These costs are beyond what I could have ever imagined.  We had always had good health insurance.  My treatments were not in the mainstream and many things were rejected.

A future post will break down the expenses of Environmental Illness in greater detail.  It is a post that is going to take some time to write.

What’s in My MCS Emergency Kit?

Not too long ago I read a post about having an MCS Emergency Kit.  The link was posted on sondasmcschatter.  The link connected me with myhealthmaven.

The topic of the post intrigued me so I took a look.  It made me think about what I have as an emergency kit.  I flagged the post and decided I would write more on it at another time.

The hints were to always check your emergency kit to make sure it has everything, to keep a note in your wallet or purse about your illness and reactions (I use a Medic Alert bracelet.), to have an emergency list of contacts (in my cell phone and through Medic Alert), and to be sure all these items are accessible.

What’s in My Emergency Kit

A TYVEK SUIT  (to use if a building I need to enter is suspect or if I accidentally get exposed I can cover my clothes until I can get home and remove them in the garage).  The site listed a change of clothes.  Once I have been exposed trying to find a safe place to change those clothes or to have the clarity is not always possible.  It is much easier to throw on the suit.

LARGE BLACK GARBAGE BAGS to put items in that may have been contaminated  (which once was my purse and shoes because I couldn’t cover them with a  tyvek suit).   They are also great for my passenger’s items that need to go with them.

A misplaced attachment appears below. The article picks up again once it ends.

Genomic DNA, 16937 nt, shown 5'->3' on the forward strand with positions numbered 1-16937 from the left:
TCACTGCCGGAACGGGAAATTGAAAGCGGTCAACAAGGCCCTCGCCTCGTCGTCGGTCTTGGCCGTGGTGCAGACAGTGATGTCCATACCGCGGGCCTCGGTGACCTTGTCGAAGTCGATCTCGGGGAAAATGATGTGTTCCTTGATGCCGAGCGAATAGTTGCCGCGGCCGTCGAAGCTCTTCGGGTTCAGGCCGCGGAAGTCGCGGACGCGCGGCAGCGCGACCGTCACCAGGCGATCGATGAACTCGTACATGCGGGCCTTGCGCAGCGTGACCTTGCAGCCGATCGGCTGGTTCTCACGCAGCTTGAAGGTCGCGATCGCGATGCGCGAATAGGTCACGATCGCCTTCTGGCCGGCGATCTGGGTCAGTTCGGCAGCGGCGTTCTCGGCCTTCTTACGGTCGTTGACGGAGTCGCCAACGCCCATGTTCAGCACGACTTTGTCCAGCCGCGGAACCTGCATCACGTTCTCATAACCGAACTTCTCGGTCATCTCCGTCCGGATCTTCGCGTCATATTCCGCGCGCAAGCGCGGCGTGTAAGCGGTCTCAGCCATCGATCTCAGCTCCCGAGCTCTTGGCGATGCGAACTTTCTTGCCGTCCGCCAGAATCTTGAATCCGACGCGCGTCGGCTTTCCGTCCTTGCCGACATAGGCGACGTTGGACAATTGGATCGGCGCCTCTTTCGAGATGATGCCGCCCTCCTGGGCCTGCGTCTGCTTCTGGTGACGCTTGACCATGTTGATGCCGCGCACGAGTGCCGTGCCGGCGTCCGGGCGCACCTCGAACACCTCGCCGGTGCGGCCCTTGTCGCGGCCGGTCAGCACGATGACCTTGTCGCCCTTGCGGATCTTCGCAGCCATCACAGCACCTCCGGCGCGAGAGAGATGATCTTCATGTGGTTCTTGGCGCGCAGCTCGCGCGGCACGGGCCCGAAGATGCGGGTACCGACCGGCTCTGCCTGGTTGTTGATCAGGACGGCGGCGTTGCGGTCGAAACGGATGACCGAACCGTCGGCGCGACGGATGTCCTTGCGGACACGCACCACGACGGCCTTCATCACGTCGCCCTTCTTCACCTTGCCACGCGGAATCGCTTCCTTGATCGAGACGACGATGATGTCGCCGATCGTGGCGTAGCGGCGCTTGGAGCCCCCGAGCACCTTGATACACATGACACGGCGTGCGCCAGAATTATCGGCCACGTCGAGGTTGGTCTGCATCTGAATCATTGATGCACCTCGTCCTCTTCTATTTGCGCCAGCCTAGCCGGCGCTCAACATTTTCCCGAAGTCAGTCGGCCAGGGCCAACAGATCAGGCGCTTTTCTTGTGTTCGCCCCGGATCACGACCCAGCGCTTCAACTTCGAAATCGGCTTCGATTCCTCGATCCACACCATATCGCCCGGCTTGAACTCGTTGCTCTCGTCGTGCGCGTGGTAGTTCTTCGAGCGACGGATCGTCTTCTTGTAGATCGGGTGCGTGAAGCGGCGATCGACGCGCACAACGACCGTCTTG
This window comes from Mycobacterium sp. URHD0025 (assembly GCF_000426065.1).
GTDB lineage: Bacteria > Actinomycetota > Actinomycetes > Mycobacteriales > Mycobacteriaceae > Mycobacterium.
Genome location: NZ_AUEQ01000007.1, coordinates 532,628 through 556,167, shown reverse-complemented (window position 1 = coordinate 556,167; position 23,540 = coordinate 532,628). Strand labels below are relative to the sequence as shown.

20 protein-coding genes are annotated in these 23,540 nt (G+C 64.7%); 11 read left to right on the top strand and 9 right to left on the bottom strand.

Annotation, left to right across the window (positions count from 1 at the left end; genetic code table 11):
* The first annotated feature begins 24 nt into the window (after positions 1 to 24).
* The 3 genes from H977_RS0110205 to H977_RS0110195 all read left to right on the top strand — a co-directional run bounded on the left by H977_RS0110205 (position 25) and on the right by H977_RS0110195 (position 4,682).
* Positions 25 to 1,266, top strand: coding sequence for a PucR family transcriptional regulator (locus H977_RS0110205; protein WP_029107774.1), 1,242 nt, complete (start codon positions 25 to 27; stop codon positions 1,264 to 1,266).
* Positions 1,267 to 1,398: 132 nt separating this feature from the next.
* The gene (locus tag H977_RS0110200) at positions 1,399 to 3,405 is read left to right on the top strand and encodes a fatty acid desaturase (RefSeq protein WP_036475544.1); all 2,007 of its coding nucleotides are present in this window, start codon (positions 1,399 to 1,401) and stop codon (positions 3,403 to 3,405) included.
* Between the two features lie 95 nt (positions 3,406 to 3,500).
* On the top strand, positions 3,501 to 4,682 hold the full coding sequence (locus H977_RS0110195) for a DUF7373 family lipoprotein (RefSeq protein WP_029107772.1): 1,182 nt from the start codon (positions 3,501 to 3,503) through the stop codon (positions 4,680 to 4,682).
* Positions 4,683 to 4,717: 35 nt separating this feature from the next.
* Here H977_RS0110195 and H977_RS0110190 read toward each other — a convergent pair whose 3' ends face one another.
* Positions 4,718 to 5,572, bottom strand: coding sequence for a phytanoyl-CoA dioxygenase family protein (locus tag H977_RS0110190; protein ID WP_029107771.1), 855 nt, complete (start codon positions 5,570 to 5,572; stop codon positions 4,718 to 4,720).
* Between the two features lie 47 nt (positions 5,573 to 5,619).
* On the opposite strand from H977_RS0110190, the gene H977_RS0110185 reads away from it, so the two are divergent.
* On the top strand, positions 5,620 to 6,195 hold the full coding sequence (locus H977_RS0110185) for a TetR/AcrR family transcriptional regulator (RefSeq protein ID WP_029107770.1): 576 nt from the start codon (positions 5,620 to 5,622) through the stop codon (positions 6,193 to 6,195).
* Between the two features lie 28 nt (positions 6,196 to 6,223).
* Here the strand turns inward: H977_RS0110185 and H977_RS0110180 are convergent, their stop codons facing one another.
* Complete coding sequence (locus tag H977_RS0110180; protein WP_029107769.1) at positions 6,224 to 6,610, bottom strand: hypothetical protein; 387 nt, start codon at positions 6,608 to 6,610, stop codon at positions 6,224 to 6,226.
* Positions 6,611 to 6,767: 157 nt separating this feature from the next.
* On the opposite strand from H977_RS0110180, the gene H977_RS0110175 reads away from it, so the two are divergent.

SMALL GARBAGE BAGS for items that need to be covered to protect me but are too small to use the larger bags.  Once a garbage bag came in handy to cover my daughter’s hair.

MASK – I carry one in my purse but usually have a spare one in the console compartment.  I have been known to use my mask, stick it in a pocket of my jeans and forget to take it out until doing laundry.  I have gone to a store only to have to turn around and go home and get my mask or sit in the car and let someone else go in for me.

HISTAMINE – I carry a pouch in my purse with a vial of histamine, syringes, and an ice pack to keep it cool.

EPI-PEN – The histamine usually is all I need for a bad a reaction but the epi-pen is my back up just in case.

VITAMIN C – I usually have some in my purse but try to keep a small bottle in the car just in case.

ALBUTEROL INHALER – Sometimes the coughing becomes so bad that I need a little extra help with my lungs.

WATER – I keep a glass bottle of water with me at all times.  I use Mountain Valley Spring Water in glass.